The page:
May 2, 2011

These things Are Tedious

Put a bird on it!
So today is the first day of Male Pattern Baldness' Jeans Sew-along, which is serendipitiously timed with this week's class project for jeans. Mine are due Wednesday night, however, so I may not get the full advantage of sourcing working knowledge from all the participants. As you can see from my pockets pictured at left, I'm already knee deep in denim. I went with white top-stitching, and decided to machine-embroider a trio of seagulls on each back pocket.

Our teacher doesn't believe in providing us with any instruction on how to sew the garments we draft for class. This is all well and good if you have sewn these items before (one of my classmates sews for Vera Wang — fancy!), but if you haven't, it's a stretch to work out the most logical way to assemble a complicated thing like jeans. If you were working from a pattern, you would have detailed assembly instructions. Me, I will mostly be looking at the jeans I already own to figure out in what order I should assemble.

This is where I was hoping the jeans sew-along at Male Pattern Baldness would lend a hand. 

I'm all set to start assembling today. The pattern is done. My pieces are all cut out. And after the too-big pants fiasco from my last project, I decided to take the tedious extra step of stay-stitching all curved pieces. And with hips and a butt like mine, that's pretty much ALL the pieces. There's not a straight seam to be found in my pattern. See?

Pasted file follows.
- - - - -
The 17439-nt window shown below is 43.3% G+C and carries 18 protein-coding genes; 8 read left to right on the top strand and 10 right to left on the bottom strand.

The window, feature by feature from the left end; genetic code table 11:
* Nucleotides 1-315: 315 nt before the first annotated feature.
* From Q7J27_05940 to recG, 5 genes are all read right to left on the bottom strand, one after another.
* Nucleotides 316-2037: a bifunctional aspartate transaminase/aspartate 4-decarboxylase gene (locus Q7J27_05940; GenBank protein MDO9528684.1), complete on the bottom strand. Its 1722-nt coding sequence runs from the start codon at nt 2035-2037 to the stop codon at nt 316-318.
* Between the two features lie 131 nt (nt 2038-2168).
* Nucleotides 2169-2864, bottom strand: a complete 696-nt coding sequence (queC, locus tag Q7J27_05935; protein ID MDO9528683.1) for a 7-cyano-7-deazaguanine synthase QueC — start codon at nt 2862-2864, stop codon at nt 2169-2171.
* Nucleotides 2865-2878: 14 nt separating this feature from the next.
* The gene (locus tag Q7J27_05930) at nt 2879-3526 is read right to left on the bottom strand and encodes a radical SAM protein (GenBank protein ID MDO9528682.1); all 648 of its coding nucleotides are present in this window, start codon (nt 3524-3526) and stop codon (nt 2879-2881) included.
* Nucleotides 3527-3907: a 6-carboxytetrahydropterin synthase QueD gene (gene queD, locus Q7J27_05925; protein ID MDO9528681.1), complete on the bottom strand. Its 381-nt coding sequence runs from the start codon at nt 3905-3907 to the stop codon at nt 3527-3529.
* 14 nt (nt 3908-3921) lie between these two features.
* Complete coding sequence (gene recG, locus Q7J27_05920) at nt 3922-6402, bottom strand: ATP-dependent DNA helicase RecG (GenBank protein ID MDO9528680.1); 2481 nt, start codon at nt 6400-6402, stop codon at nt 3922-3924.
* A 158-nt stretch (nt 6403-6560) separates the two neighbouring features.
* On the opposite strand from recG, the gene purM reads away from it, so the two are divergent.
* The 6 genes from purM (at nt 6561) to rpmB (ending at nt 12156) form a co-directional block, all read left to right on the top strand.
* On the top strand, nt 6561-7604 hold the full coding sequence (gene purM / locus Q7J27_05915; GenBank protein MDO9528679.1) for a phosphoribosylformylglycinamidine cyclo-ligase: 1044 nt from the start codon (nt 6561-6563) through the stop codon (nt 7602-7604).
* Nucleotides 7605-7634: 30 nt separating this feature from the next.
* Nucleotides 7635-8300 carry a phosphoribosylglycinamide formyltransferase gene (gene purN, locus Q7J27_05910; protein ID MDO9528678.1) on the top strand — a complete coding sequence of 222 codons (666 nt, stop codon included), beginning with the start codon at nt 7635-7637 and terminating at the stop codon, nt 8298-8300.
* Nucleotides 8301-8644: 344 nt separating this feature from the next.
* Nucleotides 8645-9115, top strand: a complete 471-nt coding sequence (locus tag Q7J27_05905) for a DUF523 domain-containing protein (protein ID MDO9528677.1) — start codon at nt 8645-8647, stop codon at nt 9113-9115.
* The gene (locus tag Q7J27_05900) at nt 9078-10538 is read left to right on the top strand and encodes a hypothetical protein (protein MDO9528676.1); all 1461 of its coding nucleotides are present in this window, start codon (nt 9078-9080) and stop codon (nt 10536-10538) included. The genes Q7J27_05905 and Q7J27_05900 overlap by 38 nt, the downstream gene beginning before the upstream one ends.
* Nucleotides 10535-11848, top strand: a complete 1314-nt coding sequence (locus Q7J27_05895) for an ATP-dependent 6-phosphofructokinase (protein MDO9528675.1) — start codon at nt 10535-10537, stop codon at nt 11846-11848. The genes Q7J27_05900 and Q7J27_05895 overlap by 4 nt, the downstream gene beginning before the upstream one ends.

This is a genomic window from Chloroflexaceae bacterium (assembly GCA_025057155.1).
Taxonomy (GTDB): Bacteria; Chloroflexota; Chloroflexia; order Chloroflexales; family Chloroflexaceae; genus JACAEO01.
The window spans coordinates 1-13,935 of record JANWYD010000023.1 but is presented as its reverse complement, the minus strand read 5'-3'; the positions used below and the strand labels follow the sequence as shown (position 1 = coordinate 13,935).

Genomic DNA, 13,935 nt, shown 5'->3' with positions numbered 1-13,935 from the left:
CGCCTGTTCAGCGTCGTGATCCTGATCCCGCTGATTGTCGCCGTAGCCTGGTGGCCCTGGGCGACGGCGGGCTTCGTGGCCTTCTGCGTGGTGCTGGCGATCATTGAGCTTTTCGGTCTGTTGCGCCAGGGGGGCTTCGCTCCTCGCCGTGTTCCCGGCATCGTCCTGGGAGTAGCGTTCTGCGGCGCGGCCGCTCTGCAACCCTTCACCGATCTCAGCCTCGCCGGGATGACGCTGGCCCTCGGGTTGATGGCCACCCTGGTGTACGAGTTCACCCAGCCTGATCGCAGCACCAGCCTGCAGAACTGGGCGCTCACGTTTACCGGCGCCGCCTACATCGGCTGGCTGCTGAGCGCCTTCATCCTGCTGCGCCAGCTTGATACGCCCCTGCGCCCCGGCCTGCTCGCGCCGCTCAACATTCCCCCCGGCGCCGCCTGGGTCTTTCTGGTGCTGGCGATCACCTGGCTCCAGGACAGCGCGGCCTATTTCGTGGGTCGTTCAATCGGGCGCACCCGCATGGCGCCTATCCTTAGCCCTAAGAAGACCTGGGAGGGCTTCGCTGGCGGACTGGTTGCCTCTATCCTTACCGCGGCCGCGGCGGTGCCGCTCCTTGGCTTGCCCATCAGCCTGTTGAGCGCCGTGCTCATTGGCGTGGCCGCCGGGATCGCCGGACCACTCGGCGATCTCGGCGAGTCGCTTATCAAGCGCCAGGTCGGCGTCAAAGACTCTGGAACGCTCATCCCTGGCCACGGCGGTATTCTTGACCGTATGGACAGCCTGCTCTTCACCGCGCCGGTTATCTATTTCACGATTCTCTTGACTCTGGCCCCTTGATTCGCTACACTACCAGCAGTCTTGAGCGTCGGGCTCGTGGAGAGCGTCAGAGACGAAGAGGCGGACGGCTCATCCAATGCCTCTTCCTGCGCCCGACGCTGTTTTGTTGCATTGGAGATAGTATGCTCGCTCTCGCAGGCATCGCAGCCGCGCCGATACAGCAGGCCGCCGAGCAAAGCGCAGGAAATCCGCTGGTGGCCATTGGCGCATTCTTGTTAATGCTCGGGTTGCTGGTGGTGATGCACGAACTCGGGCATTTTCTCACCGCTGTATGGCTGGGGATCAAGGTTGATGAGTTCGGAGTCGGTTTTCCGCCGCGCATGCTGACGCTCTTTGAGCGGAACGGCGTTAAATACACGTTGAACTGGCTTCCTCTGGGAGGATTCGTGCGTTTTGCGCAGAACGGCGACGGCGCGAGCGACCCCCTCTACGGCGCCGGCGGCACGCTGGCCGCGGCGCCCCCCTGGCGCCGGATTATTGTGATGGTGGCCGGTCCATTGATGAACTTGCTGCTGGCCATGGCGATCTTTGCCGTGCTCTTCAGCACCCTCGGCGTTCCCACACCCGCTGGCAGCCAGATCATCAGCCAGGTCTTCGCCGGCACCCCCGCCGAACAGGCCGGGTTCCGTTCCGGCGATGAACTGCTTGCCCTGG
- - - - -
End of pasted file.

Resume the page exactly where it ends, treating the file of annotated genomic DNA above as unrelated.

I take shortcuts whenever I can, but I learned a valuable lesson in sewing my first pair of pants. My pattern was good, but the fabric stretched as I sewed. The result was sloppy-looking, baggy pants (which I eventually managed to salvage into a cute, decently fitting pair of trousers, but not without ripping out a lot of stitches). And the whole point of drafting a pant pattern to fit yourself is to attain the perfect fit. It was disappointing. 

So this time around I stay-stitched all around each piece so they will hold their shape as I sew. Sewing books and patterns will tell you to do this along necklines and armholes, in particular, because they are very curved and can stretch out during sewing. Stay-stitching is like a stabilizer, and helps your garment remain the shape it's supposed to be. It's easy to do: just straight-stitch 1/4"-1/2" from the edge of all curved seams:
Straight-stitching the yoke
Once you make a pair of pants, it's hard to believe that any company can make money selling an item of clothing so complicated. Stay-stitching 14 pieces took me an hour. Of course, I am slow as molasses compared to someone who does this all day long for a living. But still, I will never take my yoked five-pocket, fly-front skinny jeans for granted again.

No comments:

Post a Comment


Related Posts Plugin for WordPress, Blogger...